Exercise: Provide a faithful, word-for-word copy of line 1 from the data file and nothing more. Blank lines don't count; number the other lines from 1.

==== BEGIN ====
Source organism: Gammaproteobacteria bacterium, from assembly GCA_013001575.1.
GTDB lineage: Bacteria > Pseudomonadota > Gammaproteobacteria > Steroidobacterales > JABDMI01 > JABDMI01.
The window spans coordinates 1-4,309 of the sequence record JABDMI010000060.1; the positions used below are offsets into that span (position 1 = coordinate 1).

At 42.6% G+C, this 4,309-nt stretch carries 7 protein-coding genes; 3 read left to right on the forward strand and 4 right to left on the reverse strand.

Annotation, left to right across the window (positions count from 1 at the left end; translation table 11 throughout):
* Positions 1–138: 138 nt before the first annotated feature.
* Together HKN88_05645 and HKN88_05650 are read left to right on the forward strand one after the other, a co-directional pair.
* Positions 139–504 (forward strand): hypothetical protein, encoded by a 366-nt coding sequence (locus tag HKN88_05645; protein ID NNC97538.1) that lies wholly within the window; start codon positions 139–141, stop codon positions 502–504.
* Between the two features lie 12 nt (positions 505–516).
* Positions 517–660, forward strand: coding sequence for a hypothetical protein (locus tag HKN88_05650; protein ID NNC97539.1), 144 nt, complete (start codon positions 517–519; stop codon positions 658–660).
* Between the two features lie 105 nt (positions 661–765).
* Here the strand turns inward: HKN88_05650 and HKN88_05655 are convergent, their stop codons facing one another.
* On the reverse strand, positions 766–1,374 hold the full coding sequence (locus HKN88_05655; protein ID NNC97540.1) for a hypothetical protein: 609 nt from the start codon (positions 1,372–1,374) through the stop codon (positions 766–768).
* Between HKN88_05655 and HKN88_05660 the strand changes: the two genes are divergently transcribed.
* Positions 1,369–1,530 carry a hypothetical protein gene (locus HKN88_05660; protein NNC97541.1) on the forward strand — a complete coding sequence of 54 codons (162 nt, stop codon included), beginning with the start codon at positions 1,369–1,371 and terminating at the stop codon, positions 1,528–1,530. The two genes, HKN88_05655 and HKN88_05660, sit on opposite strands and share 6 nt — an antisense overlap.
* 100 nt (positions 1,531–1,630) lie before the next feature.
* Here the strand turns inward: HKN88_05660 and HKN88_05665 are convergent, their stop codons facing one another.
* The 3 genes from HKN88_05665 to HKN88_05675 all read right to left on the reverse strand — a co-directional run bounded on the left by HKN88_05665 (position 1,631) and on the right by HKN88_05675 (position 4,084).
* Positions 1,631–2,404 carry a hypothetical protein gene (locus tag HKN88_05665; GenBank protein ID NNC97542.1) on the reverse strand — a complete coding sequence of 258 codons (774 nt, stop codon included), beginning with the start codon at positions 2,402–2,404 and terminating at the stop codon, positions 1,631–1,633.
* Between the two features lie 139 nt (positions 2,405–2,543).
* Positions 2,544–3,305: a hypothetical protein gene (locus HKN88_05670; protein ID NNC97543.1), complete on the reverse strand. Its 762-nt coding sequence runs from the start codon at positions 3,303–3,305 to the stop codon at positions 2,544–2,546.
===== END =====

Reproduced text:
Source organism: Gammaproteobacteria bacterium, from assembly GCA_013001575.1.